Something rustles behind us…we both turn as the curtain to the green room slides open. In walks a glowing tower of bright blonde hair and bubblegum pink lipstick. Gigi Gorgeous and her fiancee Nats Getty (designer of Strike Oil) glide through the room as they make their way to the stage for Gigi’s panel.
Grace: Wow, her outfit is literally the coolest haha!
Okay, so your Instagram stories! Big fan, definitely the most entertaining part of my day. I remember this one time you were like who's this guy that looks like this guy but isn't this guy.
Vera: That literally went on for like a whole week…
Grace: I know! It was like a wild goose chase! But you also share a lot deeper topics on your stories as well. Like just last week, you shared photos of you throughout an abusive relationship. What makes you post the things you do and share these aspects of your life that most people would probably keep off of social media?
Grace:Okay! So let's start back from the beginning of “Vera.” Did you always want to be a journalist? How did you first get started in journalism?
Vera:I guess I would say I always used to write whenever I had any problems. I was always a very anxious person, even as a kid. If my mom was coming home late from the grocery store I always thought worst case scenario; like she got in a car accident. I started falling in love with writing because I would write down what was happening when I was anxious. By the time I got to the end of writing it, I would have examples of reasons why she might be late. It was a way of calming myself down and making sense of what was happening. Even now, if I’m going through like a breakup, I’ll start writing an article but I won't know what the ending will be. While writing I figure out how to feel better. I found out super young writing was my way of coping with things. When I was in college I had a radio show and blog about dating in college. People would write in and answer surveys and I would write an analysis on it. Then I realized, if I'm already writing this all down, I should share it with people. I always wanted to be a journalist because from a young age I made the connection that superheroes were journalists. Spider-Man was a photojournalist, and Clark Kent was a journalist. So I thought journalists were like these people who saved the world.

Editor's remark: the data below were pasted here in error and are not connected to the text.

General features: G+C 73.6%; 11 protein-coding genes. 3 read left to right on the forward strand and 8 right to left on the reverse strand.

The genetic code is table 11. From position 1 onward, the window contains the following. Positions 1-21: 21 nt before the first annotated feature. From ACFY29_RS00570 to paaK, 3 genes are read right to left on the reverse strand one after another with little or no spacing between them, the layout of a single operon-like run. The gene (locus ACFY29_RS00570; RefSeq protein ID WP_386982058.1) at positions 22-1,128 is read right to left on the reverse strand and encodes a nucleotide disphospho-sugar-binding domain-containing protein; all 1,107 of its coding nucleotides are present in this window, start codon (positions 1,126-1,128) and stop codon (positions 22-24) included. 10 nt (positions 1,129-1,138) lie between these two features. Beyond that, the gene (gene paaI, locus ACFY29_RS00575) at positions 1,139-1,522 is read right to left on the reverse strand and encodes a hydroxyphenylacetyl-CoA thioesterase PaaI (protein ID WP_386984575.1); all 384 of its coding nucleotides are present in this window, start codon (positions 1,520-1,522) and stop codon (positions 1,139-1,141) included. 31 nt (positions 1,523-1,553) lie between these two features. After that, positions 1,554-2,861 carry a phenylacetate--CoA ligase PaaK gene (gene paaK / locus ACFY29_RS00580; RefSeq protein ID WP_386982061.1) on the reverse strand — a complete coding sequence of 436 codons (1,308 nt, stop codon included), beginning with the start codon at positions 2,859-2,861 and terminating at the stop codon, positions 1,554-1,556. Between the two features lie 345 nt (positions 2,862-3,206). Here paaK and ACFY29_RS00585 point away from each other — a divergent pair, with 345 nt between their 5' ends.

Grace Wethor attends the 2018 Teen Vogue Summit
Grace: Okay! Rapid fire…
Vera: Thank You, Next
Grace: Favorite thing when you're feeling down?
Vera: hot yoga
Grace: Favorite place in the world?
Vera: a hug
Grace: Oh, that's a good one! Last but not least, words of advice for kids searching for their passion?
Vera:Figure out what gets you really mad or excited and use that as a compass to figure out why. An alternative is, whatever you're jealous of. Not like you're jealous of someone's pants…but like if you're jealous of an opportunity someone got. If I’m jealous that someone’s doing stand up, maybe I should try stand up. Its a good compass for what am I missing.
Speaking to Vera again about her career and life experiences made me remember why I fell in love with this company in the first place. A place of adventure, journeys, and most importantly sharing. Throughout my work, I’ve been approached by kids and families who have said my work has helped them in one way or another. Vera and the Teen Vogue team is doing the same thing. Seeing this brand expand into such a strong, powerful & inclusive community is something that I’m proud to be able to experience first hand. Here’s to all that the future holds for Teen Vogue.
I still vividly remember sitting in my hospital bed in Minnesota, flipping through the pages of the Teen Vogue issue my mom had bought me from the gift shop in the lobby. As I close the magazine, a glossy image of Zendaya’s face stares back at me. She sports an army helmet in the middle of the desert but still finds a way to make it high fashion. As I grew up, the magazine grew with me. Not only in size and shape, but in perspective.
I remember the first time I met Vera. We were at a Teen Vogue event in my hometown of Minneapolis. We stood chatting about recent business ventures when my mom came running up crying her eyes out. She then proceeded to tell us I had been accepted into the UCLA brain cancer trial.